How do I love thee? Let me count the ways
WHAT MATTERS MOST - Atty. Josephus B. Jimenez (The Freeman) - February 13, 2018 - 12:00am

Tomorrow, February 14, is Ash Wednesday for all Catholics but also Valentine's Day for all lovers and the loveless whose hopes spring eternal. And so, I opt to advance my column on love, romance, and marriage, and will still try to add one tomorrow, because love, according to the poets, knows no boundaries or limits, save the capacity of humans to endure the pains that often come with it. Love and pain are two sides of one coin, they always come together. I dare say that one who has not yet felt the deepest pain might not have really experienced the truest love.

Poems, essays, and novels point to one intriguing conclusion; one always hurts the one he loves. Or those who love the most are often hurt the deepest. Perhaps it is why Cupid carries an arrow that pierces the heart. Think of Romeo and Juliet, a passionate kind of love that ended in death. Today, some lovers are going to take their lives together to make sure their love shall not be taken by anyone else.

The title of this column is taken from Sonnet 13, written not by William Shakespeare or Edgar Allan Poe, but by English heiress Elizabeth Barrett who married Robert Browning (sounds like the name of an automatic rifle). She was disinherited by her wealthy father who owned 10,000 acres of rich land because she married a man he did not approve of. The poem starts with a question that seeks to evaluate the scope, extent, and intensity of her love. As a manifestation of her love, Elizabeth abandoned her father, eloped with Robert, and lived in Italy where she died in her fifties.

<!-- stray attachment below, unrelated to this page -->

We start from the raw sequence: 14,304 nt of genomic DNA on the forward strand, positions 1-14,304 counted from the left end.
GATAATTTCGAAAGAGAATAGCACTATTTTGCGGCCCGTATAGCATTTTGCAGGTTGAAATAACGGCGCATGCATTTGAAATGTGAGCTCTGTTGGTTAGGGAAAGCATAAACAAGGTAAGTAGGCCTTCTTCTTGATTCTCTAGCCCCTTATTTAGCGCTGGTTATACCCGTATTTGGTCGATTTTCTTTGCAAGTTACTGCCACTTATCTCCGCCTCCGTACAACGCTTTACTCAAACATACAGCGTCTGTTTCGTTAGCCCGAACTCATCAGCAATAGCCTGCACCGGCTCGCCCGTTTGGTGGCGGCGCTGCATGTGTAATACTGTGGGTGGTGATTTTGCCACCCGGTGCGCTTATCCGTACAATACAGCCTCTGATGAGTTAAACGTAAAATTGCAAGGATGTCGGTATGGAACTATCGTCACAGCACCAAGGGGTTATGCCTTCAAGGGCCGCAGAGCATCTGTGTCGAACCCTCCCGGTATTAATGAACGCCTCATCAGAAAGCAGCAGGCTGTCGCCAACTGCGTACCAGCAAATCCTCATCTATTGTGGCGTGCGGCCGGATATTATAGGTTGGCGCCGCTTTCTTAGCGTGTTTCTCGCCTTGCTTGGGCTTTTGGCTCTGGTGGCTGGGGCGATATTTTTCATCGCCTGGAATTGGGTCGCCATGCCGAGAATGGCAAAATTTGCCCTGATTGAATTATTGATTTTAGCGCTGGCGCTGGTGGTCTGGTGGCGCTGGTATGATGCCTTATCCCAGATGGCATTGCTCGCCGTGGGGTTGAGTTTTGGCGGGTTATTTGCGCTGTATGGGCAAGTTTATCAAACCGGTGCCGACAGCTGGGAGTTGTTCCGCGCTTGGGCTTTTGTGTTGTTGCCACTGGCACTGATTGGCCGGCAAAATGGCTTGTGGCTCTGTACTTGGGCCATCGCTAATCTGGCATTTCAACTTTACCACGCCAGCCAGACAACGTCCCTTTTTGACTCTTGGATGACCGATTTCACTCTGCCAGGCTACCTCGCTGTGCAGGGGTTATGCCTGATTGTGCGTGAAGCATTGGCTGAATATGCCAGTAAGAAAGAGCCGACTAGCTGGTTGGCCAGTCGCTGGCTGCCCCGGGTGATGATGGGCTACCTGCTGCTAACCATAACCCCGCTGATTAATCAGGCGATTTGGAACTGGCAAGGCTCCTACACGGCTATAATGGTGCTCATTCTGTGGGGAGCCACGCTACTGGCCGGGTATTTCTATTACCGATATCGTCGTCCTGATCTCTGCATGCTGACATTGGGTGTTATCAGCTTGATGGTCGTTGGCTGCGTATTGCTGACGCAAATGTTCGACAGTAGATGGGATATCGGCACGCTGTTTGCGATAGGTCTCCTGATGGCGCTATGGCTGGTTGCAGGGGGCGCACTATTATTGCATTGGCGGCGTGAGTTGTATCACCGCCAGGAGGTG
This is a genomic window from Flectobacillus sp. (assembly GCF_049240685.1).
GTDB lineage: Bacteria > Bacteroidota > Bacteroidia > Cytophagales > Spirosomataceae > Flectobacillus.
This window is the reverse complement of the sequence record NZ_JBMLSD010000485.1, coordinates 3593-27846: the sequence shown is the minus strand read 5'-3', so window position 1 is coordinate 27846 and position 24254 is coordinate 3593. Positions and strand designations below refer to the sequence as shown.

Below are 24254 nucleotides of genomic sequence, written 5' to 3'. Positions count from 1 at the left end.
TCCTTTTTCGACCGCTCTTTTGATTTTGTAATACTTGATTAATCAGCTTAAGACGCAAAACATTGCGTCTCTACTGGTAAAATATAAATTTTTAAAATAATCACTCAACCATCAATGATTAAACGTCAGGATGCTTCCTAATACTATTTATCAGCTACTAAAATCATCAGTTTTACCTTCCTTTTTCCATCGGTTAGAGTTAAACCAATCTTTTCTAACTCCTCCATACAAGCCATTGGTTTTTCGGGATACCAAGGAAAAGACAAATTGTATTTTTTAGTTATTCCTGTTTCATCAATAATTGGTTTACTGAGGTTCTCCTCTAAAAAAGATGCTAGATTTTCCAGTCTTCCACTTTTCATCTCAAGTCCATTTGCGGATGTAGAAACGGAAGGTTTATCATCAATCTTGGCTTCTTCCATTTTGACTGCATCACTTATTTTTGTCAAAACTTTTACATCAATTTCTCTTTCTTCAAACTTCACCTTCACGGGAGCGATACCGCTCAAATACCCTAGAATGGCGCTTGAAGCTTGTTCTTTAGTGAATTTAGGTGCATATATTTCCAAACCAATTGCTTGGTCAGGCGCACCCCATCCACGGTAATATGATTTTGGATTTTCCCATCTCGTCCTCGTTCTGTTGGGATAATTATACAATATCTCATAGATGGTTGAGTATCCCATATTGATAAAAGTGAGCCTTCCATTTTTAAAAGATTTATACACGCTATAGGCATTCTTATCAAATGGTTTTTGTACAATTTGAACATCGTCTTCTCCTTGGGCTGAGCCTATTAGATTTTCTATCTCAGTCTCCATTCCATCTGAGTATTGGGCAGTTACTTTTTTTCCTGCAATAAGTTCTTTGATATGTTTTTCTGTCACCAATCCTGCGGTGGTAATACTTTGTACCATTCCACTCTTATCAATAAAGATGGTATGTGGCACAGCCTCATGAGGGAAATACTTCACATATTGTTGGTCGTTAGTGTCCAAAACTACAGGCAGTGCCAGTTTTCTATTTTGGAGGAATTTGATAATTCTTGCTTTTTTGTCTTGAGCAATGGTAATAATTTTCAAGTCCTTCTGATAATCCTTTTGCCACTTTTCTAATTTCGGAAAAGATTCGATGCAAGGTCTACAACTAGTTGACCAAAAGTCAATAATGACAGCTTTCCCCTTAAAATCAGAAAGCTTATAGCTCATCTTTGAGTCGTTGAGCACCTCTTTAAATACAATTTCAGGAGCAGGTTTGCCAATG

History and literature are replete with stories of famous lovers with an equal or even more intense story. The story of Cleopatra, queen of Egypt, and the Roman general Marcus Antonius was full of passion, infidelity, political intrigue, and betrayal. The romance of Napoleon Bonaparte and Josephine, was so intense that more a thousand letters were written by Napoleon, many of them after a night of passionate lovemaking. The story of Anne Boleyn and King Henry VIII was tragic because the king was then married to a Spanish princess. But he divorced the queen and married Anne. When the Church refused to grant the divorce, Henry VIII founded the Church of England which agreed to his wishes.

Love, indeed, can be so intense that even kingdoms can be toppled, wars can erupt, and churches can be abandoned and others founded. Love can cause murders and suicides. Love does its own shares of agonies and ecstasies.

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